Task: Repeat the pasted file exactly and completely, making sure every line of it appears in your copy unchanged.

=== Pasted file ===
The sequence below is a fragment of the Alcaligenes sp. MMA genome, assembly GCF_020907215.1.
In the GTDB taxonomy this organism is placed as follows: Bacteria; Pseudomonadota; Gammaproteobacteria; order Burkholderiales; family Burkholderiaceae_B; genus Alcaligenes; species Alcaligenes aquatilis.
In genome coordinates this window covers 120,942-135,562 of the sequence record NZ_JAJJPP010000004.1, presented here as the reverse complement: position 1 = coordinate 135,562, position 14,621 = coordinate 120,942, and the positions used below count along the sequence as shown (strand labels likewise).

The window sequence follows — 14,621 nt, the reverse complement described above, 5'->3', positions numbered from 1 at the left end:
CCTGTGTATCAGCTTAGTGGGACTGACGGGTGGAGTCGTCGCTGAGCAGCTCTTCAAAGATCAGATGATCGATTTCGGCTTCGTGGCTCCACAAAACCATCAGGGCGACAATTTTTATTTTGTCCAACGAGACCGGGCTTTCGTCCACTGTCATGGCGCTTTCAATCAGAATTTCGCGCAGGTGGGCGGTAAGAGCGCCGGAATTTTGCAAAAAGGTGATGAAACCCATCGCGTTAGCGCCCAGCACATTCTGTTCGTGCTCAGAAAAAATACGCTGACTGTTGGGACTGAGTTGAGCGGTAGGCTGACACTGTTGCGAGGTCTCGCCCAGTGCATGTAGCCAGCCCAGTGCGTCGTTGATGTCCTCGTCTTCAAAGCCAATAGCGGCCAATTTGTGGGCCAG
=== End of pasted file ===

The sequence below is a fragment of the Alcaligenes sp. MMA genome, assembly GCF_020907215.1.
In the GTDB taxonomy this organism is placed as follows: Bacteria; Pseudomonadota; Gammaproteobacteria; order Burkholderiales; family Burkholderiaceae_B; genus Alcaligenes; species Alcaligenes aquatilis.
In genome coordinates this window covers 120,942-135,562 of the sequence record NZ_JAJJPP010000004.1, presented here as the reverse complement: position 1 = coordinate 135,562, position 14,621 = coordinate 120,942, and the positions used below count along the sequence as shown (strand labels likewise).

The window sequence follows — 14,621 nt, the reverse complement described above, 5'->3', positions numbered from 1 at the left end:
CCTGTGTATCAGCTTAGTGGGACTGACGGGTGGAGTCGTCGCTGAGCAGCTCTTCAAAGATCAGATGATCGATTTCGGCTTCGTGGCTCCACAAAACCATCAGGGCGACAATTTTTATTTTGTCCAACGAGACCGGGCTTTCGTCCACTGTCATGGCGCTTTCAATCAGAATTTCGCGCAGGTGGGCGGTAAGAGCGCCGGAATTTTGCAAAAAGGTGATGAAACCCATCGCGTTAGCGCCCAGCACATTCTGTTCGTGCTCAGAAAAAATACGCTGACTGTTGGGACTGAGTTGAGCGGTAGGCTGACACTGTTGCGAGGTCTCGCCCAGTGCATGTAGCCAGCCCAGTGCGTCGTTGATGTCCTCGTCTTCAAAGCCAATAGCGGCCAATTTGTGGGCCAG